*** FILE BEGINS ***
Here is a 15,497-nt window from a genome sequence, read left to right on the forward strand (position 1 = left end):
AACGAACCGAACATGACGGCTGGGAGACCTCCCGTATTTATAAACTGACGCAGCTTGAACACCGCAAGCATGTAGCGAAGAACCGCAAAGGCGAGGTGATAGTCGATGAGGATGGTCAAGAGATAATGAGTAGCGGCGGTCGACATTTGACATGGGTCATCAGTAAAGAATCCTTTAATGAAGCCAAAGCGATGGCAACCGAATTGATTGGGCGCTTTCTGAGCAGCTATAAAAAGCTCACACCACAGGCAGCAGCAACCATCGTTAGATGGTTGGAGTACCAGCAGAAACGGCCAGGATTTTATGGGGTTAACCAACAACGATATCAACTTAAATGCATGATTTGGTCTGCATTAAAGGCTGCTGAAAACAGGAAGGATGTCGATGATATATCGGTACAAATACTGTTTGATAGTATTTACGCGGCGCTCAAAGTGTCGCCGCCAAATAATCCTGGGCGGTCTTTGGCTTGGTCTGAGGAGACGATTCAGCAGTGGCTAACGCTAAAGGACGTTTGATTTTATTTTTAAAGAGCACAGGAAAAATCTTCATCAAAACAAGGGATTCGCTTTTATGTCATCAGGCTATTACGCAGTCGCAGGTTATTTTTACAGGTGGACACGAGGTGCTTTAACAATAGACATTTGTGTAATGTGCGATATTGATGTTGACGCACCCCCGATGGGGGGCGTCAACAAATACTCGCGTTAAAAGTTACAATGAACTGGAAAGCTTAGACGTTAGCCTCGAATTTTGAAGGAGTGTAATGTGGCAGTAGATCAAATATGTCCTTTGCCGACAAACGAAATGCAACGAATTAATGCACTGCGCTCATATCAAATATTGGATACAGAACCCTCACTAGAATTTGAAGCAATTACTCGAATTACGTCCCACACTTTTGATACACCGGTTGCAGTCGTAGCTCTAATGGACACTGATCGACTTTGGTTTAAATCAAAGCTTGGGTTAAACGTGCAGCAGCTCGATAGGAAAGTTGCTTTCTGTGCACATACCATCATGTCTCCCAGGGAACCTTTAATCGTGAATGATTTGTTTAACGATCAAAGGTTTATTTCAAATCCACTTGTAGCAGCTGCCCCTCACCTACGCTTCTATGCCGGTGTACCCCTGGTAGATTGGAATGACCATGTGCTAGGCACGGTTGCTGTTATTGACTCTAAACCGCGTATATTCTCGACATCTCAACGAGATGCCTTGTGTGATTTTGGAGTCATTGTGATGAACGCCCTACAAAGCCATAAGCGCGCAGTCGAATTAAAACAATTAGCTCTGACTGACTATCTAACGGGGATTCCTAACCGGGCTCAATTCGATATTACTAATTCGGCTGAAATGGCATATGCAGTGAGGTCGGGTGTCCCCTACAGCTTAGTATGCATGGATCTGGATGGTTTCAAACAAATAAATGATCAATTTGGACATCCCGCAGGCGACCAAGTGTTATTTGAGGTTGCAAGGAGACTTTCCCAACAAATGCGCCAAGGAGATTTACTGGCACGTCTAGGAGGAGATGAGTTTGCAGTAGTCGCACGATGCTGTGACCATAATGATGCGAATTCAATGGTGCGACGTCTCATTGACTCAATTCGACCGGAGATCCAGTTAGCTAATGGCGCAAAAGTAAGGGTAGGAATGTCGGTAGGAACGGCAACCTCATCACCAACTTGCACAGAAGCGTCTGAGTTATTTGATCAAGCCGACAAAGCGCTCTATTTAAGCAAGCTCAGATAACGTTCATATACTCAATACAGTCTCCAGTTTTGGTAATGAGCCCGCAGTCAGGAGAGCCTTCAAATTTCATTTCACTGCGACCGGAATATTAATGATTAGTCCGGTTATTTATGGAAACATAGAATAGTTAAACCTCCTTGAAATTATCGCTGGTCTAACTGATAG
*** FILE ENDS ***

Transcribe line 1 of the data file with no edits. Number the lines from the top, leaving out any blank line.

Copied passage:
Here is a 15,497-nt window from a genome sequence, read left to right on the forward strand (position 1 = left end):